Do Maximizers Predict Better than Satisficers?
Article first published online: 10 OCT 2011
Copyright © 2011 John Wiley & Sons, Ltd.
Journal of Behavioral Decision Making
Volume 26, Issue 1, pages 41–50, January 2013
How to Cite
Jain, K., Bearden, J. N. and Filipowicz, A. (2013), Do Maximizers Predict Better than Satisficers?. J. Behav. Decis. Making, 26: 41–50. doi: 10.1002/bdm.763
- Issue published online: 13 DEC 2012
- Article first published online: 10 OCT 2011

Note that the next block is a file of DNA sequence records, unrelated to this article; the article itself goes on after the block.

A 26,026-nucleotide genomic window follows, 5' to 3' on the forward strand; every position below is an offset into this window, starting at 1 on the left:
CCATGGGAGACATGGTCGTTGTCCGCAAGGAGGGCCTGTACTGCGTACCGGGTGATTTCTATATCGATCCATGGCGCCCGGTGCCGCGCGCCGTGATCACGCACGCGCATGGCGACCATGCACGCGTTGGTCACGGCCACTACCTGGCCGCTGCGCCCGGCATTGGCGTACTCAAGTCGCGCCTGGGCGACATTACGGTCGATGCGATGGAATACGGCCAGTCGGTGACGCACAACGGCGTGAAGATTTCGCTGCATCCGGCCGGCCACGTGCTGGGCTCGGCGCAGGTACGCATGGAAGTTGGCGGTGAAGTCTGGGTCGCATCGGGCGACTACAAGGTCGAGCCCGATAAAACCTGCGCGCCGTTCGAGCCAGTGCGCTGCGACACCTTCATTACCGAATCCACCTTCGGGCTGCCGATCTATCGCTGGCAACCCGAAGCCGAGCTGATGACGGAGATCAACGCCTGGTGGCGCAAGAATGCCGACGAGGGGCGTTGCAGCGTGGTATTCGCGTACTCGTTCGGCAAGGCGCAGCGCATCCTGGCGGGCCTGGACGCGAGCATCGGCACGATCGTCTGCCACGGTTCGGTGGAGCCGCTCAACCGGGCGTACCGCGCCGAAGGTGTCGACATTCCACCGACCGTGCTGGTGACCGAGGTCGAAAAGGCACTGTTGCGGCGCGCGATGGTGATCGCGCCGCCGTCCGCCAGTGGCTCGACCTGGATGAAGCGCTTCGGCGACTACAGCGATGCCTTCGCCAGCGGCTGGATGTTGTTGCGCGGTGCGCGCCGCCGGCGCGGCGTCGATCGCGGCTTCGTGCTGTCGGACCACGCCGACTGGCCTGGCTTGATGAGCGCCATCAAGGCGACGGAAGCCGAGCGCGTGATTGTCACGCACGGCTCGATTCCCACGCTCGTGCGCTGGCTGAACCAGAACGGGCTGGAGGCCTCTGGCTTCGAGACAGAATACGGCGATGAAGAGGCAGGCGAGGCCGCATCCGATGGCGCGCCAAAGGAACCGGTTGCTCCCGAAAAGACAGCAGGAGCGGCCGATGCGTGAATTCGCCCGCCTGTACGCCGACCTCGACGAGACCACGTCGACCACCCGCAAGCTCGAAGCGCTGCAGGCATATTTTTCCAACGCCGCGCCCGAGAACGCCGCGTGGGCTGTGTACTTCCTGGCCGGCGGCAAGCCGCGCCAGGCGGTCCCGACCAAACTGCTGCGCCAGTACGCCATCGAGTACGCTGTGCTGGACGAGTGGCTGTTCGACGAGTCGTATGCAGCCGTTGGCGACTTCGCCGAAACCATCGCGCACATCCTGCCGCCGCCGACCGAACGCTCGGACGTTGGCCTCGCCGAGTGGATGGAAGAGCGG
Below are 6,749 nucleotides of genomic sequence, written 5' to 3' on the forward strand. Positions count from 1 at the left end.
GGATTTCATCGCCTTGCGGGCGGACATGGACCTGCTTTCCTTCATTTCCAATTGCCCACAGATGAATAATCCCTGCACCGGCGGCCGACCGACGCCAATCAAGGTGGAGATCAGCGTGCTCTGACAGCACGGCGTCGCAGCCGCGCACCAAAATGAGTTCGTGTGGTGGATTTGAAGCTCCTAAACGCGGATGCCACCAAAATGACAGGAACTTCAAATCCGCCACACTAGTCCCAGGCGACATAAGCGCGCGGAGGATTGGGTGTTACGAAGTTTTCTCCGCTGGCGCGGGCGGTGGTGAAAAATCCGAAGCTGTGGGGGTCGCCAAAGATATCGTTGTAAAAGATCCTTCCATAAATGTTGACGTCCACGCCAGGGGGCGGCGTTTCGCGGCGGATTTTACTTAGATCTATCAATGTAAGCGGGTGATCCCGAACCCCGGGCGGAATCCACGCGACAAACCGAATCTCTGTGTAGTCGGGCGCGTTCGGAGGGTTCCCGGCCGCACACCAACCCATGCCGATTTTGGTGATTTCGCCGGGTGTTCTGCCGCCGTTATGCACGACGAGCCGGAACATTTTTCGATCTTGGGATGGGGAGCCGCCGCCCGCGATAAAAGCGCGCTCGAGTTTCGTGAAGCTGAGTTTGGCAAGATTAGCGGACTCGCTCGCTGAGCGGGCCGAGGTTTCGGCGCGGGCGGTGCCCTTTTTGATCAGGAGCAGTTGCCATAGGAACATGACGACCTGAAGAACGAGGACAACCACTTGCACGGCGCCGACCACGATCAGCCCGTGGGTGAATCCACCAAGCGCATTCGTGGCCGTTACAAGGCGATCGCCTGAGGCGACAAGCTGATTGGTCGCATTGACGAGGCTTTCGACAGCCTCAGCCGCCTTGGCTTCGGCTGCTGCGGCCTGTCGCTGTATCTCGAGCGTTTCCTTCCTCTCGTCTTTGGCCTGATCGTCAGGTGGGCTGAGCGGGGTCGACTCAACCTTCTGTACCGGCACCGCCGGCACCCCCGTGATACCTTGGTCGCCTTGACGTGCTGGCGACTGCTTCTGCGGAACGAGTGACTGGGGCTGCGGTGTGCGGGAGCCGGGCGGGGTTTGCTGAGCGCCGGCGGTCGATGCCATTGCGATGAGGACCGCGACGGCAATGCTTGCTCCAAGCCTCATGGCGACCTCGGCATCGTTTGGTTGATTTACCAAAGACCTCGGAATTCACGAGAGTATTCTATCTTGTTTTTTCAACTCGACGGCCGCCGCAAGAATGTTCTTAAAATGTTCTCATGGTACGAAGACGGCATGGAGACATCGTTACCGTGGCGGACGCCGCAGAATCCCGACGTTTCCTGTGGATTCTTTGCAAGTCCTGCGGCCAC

We examine the relationship between maximizing (i.e., seeking the best) versus satisficing (i.e., seeking the good enough) tendencies and forecasting ability in a real-world prediction task: forecasting the outcomes of the 2010 FIFA World Cup. In Studies 1 and 2, participants gave probabilistic forecasts for the outcomes of the tournament and completed a measure of maximizing tendencies. We found that although maximizers expected themselves to outperform others much more than satisficers, they actually forecasted more poorly. Hence, on net, they were more overconfident about their relative performance. Decompositional analyses of overall accuracy revealed that differences in forecasting abilities were primarily driven by maximizers' tendency to give more noisy estimates. In Study 3, participants played a betting task where they could choose between safe and uncertain gambles linked to World Cup outcomes. Again, maximizers did more poorly and earned less, because of greater noise in their choice-based responses. Copyright © 2011 John Wiley & Sons, Ltd.